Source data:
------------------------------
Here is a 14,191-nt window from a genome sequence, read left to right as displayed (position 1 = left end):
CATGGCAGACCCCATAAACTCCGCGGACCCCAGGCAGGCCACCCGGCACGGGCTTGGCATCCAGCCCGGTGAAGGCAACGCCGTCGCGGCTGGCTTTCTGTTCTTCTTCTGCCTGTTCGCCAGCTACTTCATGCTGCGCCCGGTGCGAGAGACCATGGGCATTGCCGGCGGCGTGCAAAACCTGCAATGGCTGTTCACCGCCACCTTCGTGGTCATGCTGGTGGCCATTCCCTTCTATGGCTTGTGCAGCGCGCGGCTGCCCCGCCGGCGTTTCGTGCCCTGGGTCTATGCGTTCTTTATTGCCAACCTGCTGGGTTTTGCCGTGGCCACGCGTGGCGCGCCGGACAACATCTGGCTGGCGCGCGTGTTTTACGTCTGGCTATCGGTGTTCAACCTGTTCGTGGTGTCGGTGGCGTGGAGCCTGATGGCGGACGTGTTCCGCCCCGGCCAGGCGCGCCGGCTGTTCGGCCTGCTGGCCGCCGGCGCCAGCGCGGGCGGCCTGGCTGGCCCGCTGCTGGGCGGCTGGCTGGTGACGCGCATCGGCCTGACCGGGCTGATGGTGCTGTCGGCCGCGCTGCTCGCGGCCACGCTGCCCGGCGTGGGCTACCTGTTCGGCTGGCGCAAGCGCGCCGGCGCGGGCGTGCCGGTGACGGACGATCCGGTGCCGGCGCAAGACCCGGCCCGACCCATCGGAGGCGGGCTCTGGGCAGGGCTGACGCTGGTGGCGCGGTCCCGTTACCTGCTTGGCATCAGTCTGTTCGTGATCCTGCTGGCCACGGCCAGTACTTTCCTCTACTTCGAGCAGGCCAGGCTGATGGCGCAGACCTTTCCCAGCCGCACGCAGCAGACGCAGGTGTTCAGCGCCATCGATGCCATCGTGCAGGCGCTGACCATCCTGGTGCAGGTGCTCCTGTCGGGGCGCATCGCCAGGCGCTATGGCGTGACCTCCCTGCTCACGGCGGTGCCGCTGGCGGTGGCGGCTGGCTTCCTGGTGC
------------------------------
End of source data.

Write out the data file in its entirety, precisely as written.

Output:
Here is a 14,191-nt window from a genome sequence, read left to right as displayed (position 1 = left end):
CATGGCAGACCCCATAAACTCCGCGGACCCCAGGCAGGCCACCCGGCACGGGCTTGGCATCCAGCCCGGTGAAGGCAACGCCGTCGCGGCTGGCTTTCTGTTCTTCTTCTGCCTGTTCGCCAGCTACTTCATGCTGCGCCCGGTGCGAGAGACCATGGGCATTGCCGGCGGCGTGCAAAACCTGCAATGGCTGTTCACCGCCACCTTCGTGGTCATGCTGGTGGCCATTCCCTTCTATGGCTTGTGCAGCGCGCGGCTGCCCCGCCGGCGTTTCGTGCCCTGGGTCTATGCGTTCTTTATTGCCAACCTGCTGGGTTTTGCCGTGGCCACGCGTGGCGCGCCGGACAACATCTGGCTGGCGCGCGTGTTTTACGTCTGGCTATCGGTGTTCAACCTGTTCGTGGTGTCGGTGGCGTGGAGCCTGATGGCGGACGTGTTCCGCCCCGGCCAGGCGCGCCGGCTGTTCGGCCTGCTGGCCGCCGGCGCCAGCGCGGGCGGCCTGGCTGGCCCGCTGCTGGGCGGCTGGCTGGTGACGCGCATCGGCCTGACCGGGCTGATGGTGCTGTCGGCCGCGCTGCTCGCGGCCACGCTGCCCGGCGTGGGCTACCTGTTCGGCTGGCGCAAGCGCGCCGGCGCGGGCGTGCCGGTGACGGACGATCCGGTGCCGGCGCAAGACCCGGCCCGACCCATCGGAGGCGGGCTCTGGGCAGGGCTGACGCTGGTGGCGCGGTCCCGTTACCTGCTTGGCATCAGTCTGTTCGTGATCCTGCTGGCCACGGCCAGTACTTTCCTCTACTTCGAGCAGGCCAGGCTGATGGCGCAGACCTTTCCCAGCCGCACGCAGCAGACGCAGGTGTTCAGCGCCATCGATGCCATCGTGCAGGCGCTGACCATCCTGGTGCAGGTGCTCCTGTCGGGGCGCATCGCCAGGCGCTATGGCGTGACCTCCCTGCTCACGGCGGTGCCGCTGGCGGTGGCGGCTGGCTTCCTGGTGC